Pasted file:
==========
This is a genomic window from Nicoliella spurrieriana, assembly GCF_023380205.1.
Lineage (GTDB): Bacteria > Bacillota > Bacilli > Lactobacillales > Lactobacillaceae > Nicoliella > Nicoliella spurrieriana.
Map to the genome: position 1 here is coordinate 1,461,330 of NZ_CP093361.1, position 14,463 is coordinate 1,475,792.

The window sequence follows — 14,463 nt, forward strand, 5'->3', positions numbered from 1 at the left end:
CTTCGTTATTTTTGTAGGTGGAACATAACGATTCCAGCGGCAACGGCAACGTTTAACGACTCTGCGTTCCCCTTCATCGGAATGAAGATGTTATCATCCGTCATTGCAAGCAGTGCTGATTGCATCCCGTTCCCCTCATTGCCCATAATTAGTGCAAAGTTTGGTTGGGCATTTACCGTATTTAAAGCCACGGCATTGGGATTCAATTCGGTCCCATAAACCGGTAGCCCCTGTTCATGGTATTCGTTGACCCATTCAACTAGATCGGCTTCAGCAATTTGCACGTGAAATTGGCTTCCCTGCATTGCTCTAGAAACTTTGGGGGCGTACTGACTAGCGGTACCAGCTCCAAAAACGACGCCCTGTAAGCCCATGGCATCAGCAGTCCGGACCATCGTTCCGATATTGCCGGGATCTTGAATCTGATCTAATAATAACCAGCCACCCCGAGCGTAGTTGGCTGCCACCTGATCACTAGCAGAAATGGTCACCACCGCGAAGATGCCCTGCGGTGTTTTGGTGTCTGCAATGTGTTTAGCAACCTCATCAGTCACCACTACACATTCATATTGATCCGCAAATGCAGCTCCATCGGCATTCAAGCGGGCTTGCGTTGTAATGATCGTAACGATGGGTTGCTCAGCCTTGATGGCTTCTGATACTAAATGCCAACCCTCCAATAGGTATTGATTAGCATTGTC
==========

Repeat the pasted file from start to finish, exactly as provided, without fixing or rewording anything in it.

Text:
This is a genomic window from Nicoliella spurrieriana, assembly GCF_023380205.1.
Lineage (GTDB): Bacteria > Bacillota > Bacilli > Lactobacillales > Lactobacillaceae > Nicoliella > Nicoliella spurrieriana.
Map to the genome: position 1 here is coordinate 1,461,330 of NZ_CP093361.1, position 14,463 is coordinate 1,475,792.

The window sequence follows — 14,463 nt, forward strand, 5'->3', positions numbered from 1 at the left end:
CTTCGTTATTTTTGTAGGTGGAACATAACGATTCCAGCGGCAACGGCAACGTTTAACGACTCTGCGTTCCCCTTCATCGGAATGAAGATGTTATCATCCGTCATTGCAAGCAGTGCTGATTGCATCCCGTTCCCCTCATTGCCCATAATTAGTGCAAAGTTTGGTTGGGCATTTACCGTATTTAAAGCCACGGCATTGGGATTCAATTCGGTCCCATAAACCGGTAGCCCCTGTTCATGGTATTCGTTGACCCATTCAACTAGATCGGCTTCAGCAATTTGCACGTGAAATTGGCTTCCCTGCATTGCTCTAGAAACTTTGGGGGCGTACTGACTAGCGGTACCAGCTCCAAAAACGACGCCCTGTAAGCCCATGGCATCAGCAGTCCGGACCATCGTTCCGATATTGCCGGGATCTTGAATCTGATCTAATAATAACCAGCCACCCCGAGCGTAGTTGGCTGCCACCTGATCACTAGCAGAAATGGTCACCACCGCGAAGATGCCCTGCGGTGTTTTGGTGTCTGCAATGTGTTTAGCAACCTCATCAGTCACCACTACACATTCATATTGATCCGCAAATGCAGCTCCATCGGCATTCAAGCGGGCTTGCGTTGTAATGATCGTAACGATGGGTTGCTCAGCCTTGATGGCTTCTGATACTAAATGCCAACCCTCCAATAGGTATTGATTAGCATTGTC